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ISSN : 1738-1894(Print)
ISSN : 2288-5471(Online)
Journal of Nuclear Fuel Cycle and Waste Technology Vol.19 No.1 pp.61-74
DOI : https://doi.org/10.7733/jnfcwt.2021.19.1.61

Application of Logistic Simulation for Transport of SFs From Kori Site to an Assumed Interim Storage Facility

Young-Min Kim, Chang-Lak Kim*
Kepco International Nuclear Graduate School, 658-91, Haemaji-ro, Seosaeng-myeon, Ulju-gun, Ulsan, Republic of Korea
* Corresponding Author. Chang-Lak Kim, KEPCO International Nuclear Graduate School, E-mail: clkim@kings.ac.kr, Tel: +82-52-712-7333

December 1, 2020 ; December 16, 2020 ; January 6, 2021

Abstract


A paradigm shift in the government’s energy policy was reflected in its declaration of early closure of old nuclear plants as well as cancellation of plans for the construction of new plants. To this end, unit 1 of Kori Nuclear Power Plant was permanently shut down and is set for decommission. Based on these changes, the off-site transport of spent fuels from nuclear power plants has become a critical issue. The purpose of this study is to develop an optimized method for transportation of spent fuels from Kori Nuclear Power Plant’s units 1, 2, 3, and 4 to an assumed interim storage facility by simulating the scenarios using the Flexsim software, which is widely used in logistics and manufacturing applications. The results of the simulation suggest that the optimized transport methods may contribute to the development of delivery schedule of spent fuels in the near future. Furthermore, these methods can be applied to decommissioning plan of nuclear power plants.



초록


    Korea Institute of Energy Technology Evaluation and Planning(KETEP)
    20204010600130 Ministry of Trade, Industry and Energy(Ministry of Trade, Industry and Energy, Korea)

    1. Introduction

    A paradigm shift in the government’s energy policy was reflected in its declaration of early closure of old nuclear plants as well as cancellation of plans for the construction of new plants. To this end, Kori nuclear power plant unit 1 was permanently shut-down in July 2017 and is preparing to decommission. Based on these changes, the off-site transport of spent fuels from nuclear power plants has become a critical issue. For these issues the optimized off-site transport of spent fuels that satisfy regulatory requirements and consider the current technology should be needed.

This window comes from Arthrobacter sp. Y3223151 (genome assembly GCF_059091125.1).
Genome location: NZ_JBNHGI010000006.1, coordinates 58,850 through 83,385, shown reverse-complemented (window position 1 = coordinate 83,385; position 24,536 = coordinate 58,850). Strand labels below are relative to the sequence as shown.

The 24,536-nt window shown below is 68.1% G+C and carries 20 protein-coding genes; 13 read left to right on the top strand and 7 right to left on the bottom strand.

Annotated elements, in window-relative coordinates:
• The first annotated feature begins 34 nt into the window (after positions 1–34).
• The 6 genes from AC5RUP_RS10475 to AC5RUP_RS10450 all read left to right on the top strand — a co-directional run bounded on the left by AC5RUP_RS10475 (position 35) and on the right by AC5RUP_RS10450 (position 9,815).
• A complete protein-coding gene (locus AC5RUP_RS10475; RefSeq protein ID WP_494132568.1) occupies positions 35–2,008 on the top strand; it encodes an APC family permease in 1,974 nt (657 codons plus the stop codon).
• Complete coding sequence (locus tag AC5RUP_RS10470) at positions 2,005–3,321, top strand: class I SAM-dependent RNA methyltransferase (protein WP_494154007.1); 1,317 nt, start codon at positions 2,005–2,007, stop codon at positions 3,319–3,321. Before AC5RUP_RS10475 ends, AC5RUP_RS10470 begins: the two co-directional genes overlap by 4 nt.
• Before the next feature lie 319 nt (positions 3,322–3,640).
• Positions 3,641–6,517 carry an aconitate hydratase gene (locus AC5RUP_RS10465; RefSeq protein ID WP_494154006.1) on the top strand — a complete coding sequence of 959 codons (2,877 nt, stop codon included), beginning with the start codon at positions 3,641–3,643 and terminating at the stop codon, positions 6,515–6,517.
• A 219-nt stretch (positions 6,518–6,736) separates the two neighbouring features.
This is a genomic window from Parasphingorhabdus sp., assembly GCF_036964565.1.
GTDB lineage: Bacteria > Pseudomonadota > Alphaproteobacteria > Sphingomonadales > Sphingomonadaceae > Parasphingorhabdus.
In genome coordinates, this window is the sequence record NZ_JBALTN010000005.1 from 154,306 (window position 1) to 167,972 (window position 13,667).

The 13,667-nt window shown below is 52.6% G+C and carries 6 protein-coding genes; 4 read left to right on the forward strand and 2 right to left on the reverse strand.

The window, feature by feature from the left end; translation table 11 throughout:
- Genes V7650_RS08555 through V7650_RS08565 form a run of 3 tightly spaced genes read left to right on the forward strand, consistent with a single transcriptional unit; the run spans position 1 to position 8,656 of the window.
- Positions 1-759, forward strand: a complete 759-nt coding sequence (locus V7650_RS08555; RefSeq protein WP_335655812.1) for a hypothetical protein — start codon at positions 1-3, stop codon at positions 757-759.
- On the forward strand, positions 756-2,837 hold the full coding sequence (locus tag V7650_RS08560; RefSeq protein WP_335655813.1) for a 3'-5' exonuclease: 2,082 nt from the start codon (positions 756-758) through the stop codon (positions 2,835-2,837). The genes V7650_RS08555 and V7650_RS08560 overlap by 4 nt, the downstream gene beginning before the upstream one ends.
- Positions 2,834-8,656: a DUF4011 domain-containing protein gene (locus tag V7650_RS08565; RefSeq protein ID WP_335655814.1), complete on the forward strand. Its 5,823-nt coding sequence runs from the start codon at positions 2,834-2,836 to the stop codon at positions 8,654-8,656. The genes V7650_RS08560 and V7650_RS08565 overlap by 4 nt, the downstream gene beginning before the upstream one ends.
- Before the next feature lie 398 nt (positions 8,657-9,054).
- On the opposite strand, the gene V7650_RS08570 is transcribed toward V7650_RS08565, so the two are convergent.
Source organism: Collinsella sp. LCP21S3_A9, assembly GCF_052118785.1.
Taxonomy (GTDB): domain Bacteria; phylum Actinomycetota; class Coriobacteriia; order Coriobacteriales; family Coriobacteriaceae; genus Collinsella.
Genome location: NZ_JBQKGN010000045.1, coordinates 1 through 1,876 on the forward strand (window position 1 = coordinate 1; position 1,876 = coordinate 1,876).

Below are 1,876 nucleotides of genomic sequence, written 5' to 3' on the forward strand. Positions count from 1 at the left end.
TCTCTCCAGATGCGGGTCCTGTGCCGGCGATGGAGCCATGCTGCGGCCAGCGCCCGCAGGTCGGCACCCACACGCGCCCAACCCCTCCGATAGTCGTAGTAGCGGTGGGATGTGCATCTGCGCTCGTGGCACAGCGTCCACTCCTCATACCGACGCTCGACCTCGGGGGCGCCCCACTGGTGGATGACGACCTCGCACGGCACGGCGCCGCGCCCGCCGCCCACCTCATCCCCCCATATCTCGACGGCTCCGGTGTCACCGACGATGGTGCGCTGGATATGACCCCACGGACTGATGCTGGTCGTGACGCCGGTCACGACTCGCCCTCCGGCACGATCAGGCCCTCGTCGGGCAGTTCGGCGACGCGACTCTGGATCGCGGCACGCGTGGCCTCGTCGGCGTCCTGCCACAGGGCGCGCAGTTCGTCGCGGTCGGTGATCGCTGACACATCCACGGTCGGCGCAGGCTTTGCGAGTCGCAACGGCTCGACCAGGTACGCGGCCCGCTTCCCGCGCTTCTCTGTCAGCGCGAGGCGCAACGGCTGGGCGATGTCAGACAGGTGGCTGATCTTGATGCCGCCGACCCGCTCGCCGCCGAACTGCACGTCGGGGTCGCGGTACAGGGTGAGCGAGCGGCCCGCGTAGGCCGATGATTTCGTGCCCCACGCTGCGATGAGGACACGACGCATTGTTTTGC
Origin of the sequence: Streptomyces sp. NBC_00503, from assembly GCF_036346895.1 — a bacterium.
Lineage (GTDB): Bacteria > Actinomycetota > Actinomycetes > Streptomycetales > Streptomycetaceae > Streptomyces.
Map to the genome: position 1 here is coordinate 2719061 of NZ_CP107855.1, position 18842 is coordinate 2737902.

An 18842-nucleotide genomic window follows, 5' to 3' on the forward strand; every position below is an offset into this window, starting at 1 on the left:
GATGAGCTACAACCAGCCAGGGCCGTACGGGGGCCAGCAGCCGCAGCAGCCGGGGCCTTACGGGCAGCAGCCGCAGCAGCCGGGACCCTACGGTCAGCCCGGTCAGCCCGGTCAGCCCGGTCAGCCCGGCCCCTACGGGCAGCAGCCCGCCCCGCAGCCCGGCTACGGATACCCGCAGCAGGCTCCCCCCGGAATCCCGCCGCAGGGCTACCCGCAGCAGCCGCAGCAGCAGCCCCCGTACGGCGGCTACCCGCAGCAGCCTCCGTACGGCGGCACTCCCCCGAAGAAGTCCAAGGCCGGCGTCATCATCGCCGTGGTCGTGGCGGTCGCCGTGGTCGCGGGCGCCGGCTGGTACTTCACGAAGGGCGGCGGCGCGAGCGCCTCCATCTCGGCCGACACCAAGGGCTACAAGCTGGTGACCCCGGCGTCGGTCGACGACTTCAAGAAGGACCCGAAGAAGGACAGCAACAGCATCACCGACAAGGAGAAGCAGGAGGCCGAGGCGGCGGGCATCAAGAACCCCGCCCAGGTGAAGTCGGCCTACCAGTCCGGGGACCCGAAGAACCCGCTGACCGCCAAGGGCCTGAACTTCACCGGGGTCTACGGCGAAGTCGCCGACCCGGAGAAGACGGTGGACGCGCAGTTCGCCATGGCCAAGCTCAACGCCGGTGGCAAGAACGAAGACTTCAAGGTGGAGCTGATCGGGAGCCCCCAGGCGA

The purpose of this study is to develop an optimized method for transportation of spent fuels from Kori Nuclear Power Plant’s units 1, 2, 3, and 4 to an assumed interim storage facility by simulating the scenarios using the Flexsim software version 18.1.0. This software is widely used for simulation of logistic and manufacturing industrials and this software reduces the time and cost requirements associated with physical testing by evaluating and experimenting with processes in a virtual environment. In order to prepare an optimized transport method, the several constraints were reviewed. And the assumptions for simulation were established based on the reviewed results. To conduct the simulation, firstly, scenarios in which variables were applied to the basic transport modeling were created, and secondly, the evaluation was conducted using the Flexsim software. Finally, the results obtained through simulation were compared with each other to prepare an optimized transport method.

    2. Literature review

    2.1 Difference of spent fuel type

    There were various types of nuclear fuel assemblies loaded in units 1, 2, 3, and 4 at Kori Nuclear Power Plant such as OFA (Optimized Fuel Assembly) which was designed by Westinghouse and ACE7 which was designed by KNF (Korea Electric Power Corporation Nuclear Fuel). As various types of nuclear fuels have been loaded, the transport cask must be able to accommodate all types of spent fuels. So this study was intended to review transport casks that satisfy this specification and apply them to basic transport modeling.

    2.2 Handling capacity of spent fuels

    The weight of spent fuel cask fully loaded with the spent fuels would be between 100 and 120 tons. To securely handle the crane at NPP sites or at an assumed interim storage facility, the capacity of the handling crane must be above 120 tons. The current crane located at the spent fuel pool could enough to transport cask with Spent Fuels (SF) except Kori unit 1. Accordingly, the simulation was performed assuming that follow-up measure such as installing the additional crane at Kori unit 1were performed in advance.